Companies large and small have to start taking cybercrime seriously and see it as a dangerous, pernicious crime that can potentially cost them tens of millions of dollars and ruin the reputation of their firm, warned the vice president of cybersolution of Aon.
“We have to stop thinking about [cybercrime] as a kid in a hoodie or a small group of hackers. It is a multi-trillion dollar industry,” Bryan Hurd told a recent webinar. “It’s a global ecosystem of evil with hundreds of thousands of people in thousands of evil organizations targeting every strata of business. There is no too-small-not-to-be-targeted group because it’s a small group of criminals that just walk along the internet jiggling door handles like cars in a parking lot, specifically for small clients.”
There’s no doubt there is also an elite level of international hackers who aim for the biggest companies, banks or insurers. Basically, said Hurd, there’s a hacker for every size business out there.
While money can be a big deal when it comes to cybercrime, reputation is just as important, he said. Hackers who can get into a company’s computer systems can get information about a supplier or partner who may also get tied up in a cybercrime.
“It’s not so much about the technology they use – it’s about the trust inside your organization,” said Hurd. Well-meaning employees can be unwittingly tricked into doing something egregious and then be scared to call their boss to double check.
Hurd said every company needs to have a plan it will follow in case of a ransomware attack, including the name and number of an incident response company, a list of colleagues and executives, even clients and regulators who an employee can reach if he believes their firm is being hacked.
When it comes to ransomware, there is usually a two-stage plan by hackers: first, they try to gain the decryption solution that will give them the keys to a company’s data and then they will publish information they stole and resell the data. Hurd says sometimes hackers hold on to the data for a few months and then sell it on the black market.
Hurd said he has worked on cases in Canada and the U.S. that can cost companies anywhere from $5 million-$20 million.
Recently, the Insurance Bureau of Canada (IBC) released a survey indicating that more than 40 per cent of small businesses have suffered cyberattacks. Insurers paid out more than $106 million in cyber liability claims in just the first half of this year, mostly dealing with ransomware. But almost half of Canadian small businesses do not include cyber security in their operating budgets.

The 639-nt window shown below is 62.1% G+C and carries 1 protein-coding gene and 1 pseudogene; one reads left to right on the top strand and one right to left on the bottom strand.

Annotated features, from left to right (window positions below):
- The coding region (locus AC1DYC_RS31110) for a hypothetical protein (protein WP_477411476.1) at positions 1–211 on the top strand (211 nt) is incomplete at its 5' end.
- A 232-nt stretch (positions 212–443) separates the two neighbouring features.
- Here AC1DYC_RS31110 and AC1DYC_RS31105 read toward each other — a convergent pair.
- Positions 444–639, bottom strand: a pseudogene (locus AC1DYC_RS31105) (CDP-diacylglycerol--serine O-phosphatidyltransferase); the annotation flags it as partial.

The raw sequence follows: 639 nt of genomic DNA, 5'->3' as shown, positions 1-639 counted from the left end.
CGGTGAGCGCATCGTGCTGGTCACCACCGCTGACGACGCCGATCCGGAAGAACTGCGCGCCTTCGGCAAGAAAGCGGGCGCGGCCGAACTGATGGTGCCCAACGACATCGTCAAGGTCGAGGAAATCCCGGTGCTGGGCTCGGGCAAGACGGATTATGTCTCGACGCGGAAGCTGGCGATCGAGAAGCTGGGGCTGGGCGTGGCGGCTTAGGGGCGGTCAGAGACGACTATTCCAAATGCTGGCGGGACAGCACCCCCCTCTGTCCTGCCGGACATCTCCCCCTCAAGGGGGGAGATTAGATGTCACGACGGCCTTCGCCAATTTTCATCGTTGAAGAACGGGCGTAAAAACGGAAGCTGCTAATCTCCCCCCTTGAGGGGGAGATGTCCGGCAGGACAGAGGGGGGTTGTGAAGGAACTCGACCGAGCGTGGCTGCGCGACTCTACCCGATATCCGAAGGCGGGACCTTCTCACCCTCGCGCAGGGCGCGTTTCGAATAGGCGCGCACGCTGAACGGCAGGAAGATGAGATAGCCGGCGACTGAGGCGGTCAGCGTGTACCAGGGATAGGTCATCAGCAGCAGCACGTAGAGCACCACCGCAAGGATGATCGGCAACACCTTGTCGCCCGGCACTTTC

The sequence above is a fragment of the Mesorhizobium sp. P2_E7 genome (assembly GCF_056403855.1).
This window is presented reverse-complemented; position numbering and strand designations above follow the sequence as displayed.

But it’s not that easy-to-get cyber insurance placed in a policy, said Brian Rosenbaum, Aon’s senior vice president, National Claims Director.
At one time, property policies, for example, were largely silent on what the catalyst was for property damage or business interruption, such as a fire, flood or a cyber crime, said Rosenbaum.
But then, he said, the insurance industry mandated the use of cyber exclusions on most policies. After that, insurers started to underwrite some specific cyber risks.
The insurance industry is constantly changing to try to catch up to some ever-changing cyber rules. How a company covers cybercrime can be extremely complicated because there are a number of policies that come into play.
“You couldn’t get that coverage back into your policy if you weren’t a good risk and if you did, it would usually be limited” and the client would have to pay significantly more premiums, said Rosenbaum.
Possibility of co-insurance
Some insurers will talk about the possibility of co-insurance when it comes to cybercrime, said Catherine Roe, Aon’s senior vice president and Regional Director of Ontario. Other insurers will put restrictions in place.
Roe said insurers are trying to figure out a way that they can partner with companies on cyber risk while still maintaining a level of profitability, but added that she doesn’t think there will be an industry-wide solution for some time to come.